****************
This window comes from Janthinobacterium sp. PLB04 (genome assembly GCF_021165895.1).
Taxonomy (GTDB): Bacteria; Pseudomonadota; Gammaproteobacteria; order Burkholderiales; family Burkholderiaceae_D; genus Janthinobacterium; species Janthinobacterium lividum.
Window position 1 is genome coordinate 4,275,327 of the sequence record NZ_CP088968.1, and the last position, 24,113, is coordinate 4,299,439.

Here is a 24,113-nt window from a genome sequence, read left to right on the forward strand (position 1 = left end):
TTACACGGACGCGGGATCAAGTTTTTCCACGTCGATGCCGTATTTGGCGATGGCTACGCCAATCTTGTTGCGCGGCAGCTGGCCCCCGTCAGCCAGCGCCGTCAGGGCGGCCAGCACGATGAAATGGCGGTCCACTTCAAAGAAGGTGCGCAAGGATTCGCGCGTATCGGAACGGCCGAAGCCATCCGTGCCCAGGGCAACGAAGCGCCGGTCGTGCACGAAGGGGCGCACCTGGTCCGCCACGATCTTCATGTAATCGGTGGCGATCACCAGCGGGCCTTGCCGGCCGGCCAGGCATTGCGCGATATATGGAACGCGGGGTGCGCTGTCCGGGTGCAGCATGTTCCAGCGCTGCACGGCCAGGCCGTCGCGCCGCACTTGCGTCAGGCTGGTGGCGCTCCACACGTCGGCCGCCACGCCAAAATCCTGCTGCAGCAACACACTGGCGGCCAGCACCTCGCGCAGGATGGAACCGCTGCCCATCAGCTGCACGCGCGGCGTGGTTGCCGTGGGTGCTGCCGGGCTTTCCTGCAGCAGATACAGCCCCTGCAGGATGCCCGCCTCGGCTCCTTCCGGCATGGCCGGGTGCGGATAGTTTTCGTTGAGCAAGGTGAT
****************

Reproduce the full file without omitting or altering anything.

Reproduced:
This window comes from Janthinobacterium sp. PLB04 (genome assembly GCF_021165895.1).
Taxonomy (GTDB): Bacteria; Pseudomonadota; Gammaproteobacteria; order Burkholderiales; family Burkholderiaceae_D; genus Janthinobacterium; species Janthinobacterium lividum.
Window position 1 is genome coordinate 4,275,327 of the sequence record NZ_CP088968.1, and the last position, 24,113, is coordinate 4,299,439.

Here is a 24,113-nt window from a genome sequence, read left to right on the forward strand (position 1 = left end):
TTACACGGACGCGGGATCAAGTTTTTCCACGTCGATGCCGTATTTGGCGATGGCTACGCCAATCTTGTTGCGCGGCAGCTGGCCCCCGTCAGCCAGCGCCGTCAGGGCGGCCAGCACGATGAAATGGCGGTCCACTTCAAAGAAGGTGCGCAAGGATTCGCGCGTATCGGAACGGCCGAAGCCATCCGTGCCCAGGGCAACGAAGCGCCGGTCGTGCACGAAGGGGCGCACCTGGTCCGCCACGATCTTCATGTAATCGGTGGCGATCACCAGCGGGCCTTGCCGGCCGGCCAGGCATTGCGCGATATATGGAACGCGGGGTGCGCTGTCCGGGTGCAGCATGTTCCAGCGCTGCACGGCCAGGCCGTCGCGCCGCACTTGCGTCAGGCTGGTGGCGCTCCACACGTCGGCCGCCACGCCAAAATCCTGCTGCAGCAACACACTGGCGGCCAGCACCTCGCGCAGGATGGAACCGCTGCCCATCAGCTGCACGCGCGGCGTGGTTGCCGTGGGTGCTGCCGGGCTTTCCTGCAGCAGATACAGCCCCTGCAGGATGCCCGCCTCGGCTCCTTCCGGCATGGCCGGGTGCGGATAGTTTTCGTTGAGCAAGGTGAT